market, and are not comparable to contemporary sovereign bonds, or their secondary markets or restructurings.1 This was confirmed during the hearing by, among others, Vice-Minister Sotelo, who confirmed that the Agrarian Reform Bonds are not comparable to modern sovereign bonds issued by Peru.2 It is undisputed in this proceeding that the nominative values of the Agrarian Reform Bonds became worthless when Peru was struck by hyperinflation in the years following their issuance.3 It is likewise undisputed that beginning in the 1990s, various branches of the Peruvian Government attempted to establish how much, if anything, should be paid for the Bonds,4 and that this was the subject of various local litigations,5 as has been addressed in this proceeding.6
14. It was in this context of ongoing litigation in courts and ongoing debate in the political branches that Gramercy chose to acquire Bonds. The record has long shown that Gramercy's lone due diligence memorandum in January 2006 highlighted the longstanding history and ongoing dispute with respect to the Bonds.7 The testimony of Gramercy's executives further underscored that Gramercy intended to acquire, and did acquire, claims in a preexisting domestic dispute.
15. At the hearing, Mr. Koenigsberger confirmed his written testimony that Peru had purportedly "defaulted" on the Bonds "long before [he] learned about them"; that the Bonds "had been issued in an outdated and massively devalued currency"; and that the face value of the Bonds was "worthless" before Gramercy acquired them.8 He further confirmed that Gramercy's due diligence included "looking at court rulings at the highest court of the land, looking at local courts, conversations with counsel."9 According to Mr. Koenigsberger, Gramercy also was aware, in the weeks prior to its first Bond acquisition, that the president of Peru had vetoed a pending Agrarian Reform bill. In Mr. Koenigsberger's view, this showed that the government "wanted to kick the can to the next administration," and that "part of the difficulty for bondholders over many years is this notion that no government has really wanted to deal with it, and they have just kind of moved it to the next government."10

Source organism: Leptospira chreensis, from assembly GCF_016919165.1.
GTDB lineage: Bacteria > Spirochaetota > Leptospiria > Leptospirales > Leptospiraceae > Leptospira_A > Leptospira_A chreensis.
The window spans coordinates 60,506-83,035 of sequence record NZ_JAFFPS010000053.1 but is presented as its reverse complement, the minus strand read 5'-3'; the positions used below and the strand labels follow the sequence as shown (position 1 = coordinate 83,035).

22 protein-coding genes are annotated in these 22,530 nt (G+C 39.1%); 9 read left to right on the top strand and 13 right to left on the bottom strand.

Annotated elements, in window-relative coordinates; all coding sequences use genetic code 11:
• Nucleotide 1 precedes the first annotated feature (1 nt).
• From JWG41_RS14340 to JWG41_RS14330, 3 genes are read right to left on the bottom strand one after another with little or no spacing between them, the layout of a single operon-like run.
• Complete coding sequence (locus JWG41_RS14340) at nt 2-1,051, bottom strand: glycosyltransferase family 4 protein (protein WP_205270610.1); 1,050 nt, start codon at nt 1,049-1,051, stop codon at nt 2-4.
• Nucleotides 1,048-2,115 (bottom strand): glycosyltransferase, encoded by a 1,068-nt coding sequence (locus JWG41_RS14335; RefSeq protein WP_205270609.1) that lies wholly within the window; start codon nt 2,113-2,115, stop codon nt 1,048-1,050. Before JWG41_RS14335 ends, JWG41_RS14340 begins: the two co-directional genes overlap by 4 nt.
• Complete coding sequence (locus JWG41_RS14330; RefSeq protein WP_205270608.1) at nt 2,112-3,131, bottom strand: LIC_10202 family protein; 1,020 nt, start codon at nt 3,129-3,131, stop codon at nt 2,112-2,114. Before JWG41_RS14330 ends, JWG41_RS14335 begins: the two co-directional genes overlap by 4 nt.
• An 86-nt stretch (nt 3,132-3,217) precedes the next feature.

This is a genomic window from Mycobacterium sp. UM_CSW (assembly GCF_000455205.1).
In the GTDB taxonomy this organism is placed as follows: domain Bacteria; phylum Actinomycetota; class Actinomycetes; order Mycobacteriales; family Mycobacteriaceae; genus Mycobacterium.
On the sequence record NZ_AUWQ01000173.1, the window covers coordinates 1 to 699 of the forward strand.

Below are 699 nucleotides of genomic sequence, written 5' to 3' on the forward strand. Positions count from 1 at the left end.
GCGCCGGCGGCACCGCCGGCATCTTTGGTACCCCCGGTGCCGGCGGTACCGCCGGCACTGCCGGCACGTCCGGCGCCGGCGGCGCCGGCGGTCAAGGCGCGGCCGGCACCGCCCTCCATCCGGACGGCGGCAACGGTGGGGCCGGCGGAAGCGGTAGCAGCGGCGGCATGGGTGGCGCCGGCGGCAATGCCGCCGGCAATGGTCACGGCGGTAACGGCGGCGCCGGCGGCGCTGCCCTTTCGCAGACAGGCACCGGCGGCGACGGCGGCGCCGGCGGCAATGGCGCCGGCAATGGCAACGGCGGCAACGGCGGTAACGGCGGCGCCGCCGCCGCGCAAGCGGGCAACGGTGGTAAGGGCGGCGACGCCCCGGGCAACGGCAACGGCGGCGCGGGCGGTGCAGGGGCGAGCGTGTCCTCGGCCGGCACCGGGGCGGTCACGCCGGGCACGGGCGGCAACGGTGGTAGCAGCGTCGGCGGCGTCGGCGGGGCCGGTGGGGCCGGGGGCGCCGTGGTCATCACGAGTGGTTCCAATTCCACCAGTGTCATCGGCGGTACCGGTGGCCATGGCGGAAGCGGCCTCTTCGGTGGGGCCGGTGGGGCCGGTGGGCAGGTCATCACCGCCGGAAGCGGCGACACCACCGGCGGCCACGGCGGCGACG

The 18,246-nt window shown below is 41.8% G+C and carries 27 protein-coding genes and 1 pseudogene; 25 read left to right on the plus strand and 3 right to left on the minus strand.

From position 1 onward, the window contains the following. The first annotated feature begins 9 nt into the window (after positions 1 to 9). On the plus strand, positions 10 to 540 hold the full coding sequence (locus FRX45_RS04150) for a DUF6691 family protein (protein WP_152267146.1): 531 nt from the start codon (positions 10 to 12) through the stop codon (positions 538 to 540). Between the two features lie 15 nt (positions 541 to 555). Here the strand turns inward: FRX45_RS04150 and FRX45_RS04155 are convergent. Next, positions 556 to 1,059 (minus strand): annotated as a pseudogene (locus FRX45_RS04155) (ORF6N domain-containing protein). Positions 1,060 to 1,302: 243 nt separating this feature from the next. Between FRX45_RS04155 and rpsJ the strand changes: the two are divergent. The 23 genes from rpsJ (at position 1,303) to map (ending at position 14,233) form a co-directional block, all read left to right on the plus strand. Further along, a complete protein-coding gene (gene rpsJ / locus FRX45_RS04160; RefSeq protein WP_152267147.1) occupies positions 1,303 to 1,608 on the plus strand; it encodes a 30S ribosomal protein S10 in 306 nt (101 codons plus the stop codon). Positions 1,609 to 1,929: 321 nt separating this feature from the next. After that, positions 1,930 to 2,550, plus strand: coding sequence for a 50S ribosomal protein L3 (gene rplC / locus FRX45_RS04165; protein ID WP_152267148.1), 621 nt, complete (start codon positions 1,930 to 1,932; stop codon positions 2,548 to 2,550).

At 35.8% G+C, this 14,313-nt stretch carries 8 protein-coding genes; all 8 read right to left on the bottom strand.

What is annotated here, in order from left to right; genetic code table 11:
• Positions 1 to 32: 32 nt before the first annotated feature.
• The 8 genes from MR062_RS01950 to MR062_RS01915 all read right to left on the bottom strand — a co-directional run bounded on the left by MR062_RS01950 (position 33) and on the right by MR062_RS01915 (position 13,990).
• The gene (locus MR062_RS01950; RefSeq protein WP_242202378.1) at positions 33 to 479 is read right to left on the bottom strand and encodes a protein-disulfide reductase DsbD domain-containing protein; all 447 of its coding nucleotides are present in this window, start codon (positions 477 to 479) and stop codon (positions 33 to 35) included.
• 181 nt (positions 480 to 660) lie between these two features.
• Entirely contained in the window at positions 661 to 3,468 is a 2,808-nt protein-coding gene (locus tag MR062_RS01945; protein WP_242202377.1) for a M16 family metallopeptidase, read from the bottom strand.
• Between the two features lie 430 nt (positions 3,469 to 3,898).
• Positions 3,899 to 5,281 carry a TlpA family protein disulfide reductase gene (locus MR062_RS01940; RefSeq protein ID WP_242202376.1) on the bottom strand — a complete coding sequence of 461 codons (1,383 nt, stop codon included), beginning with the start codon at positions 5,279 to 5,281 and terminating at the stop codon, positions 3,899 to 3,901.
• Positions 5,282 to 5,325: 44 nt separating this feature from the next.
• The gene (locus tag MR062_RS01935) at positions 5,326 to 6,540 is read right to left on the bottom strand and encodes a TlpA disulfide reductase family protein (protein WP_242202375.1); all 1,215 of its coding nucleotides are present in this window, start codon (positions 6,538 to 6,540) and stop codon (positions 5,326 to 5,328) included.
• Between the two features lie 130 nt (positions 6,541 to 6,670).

16. In other words, Mr. Koenigsberger and Gramercy understood that, for many years, the Bonds had been subject to litigation in Peruvian courts and various unsuccessful attempts at resolution in the Peruvian political branches. Indeed, the fact that the Bonds were burdened with this preexisting domestic dispute is precisely why Gramercy viewed them as appropriate for its distressed asset portfolio.11
17. Gramercy's acquisition of claims is likewise evidenced by the more than 21,000 pages of purchase contracts and associated documents which Gramercy previously withheld from the Tribunal. The purchase contracts underscore, among other issues, that Gramercy acquired claims in a preexisting domestic dispute.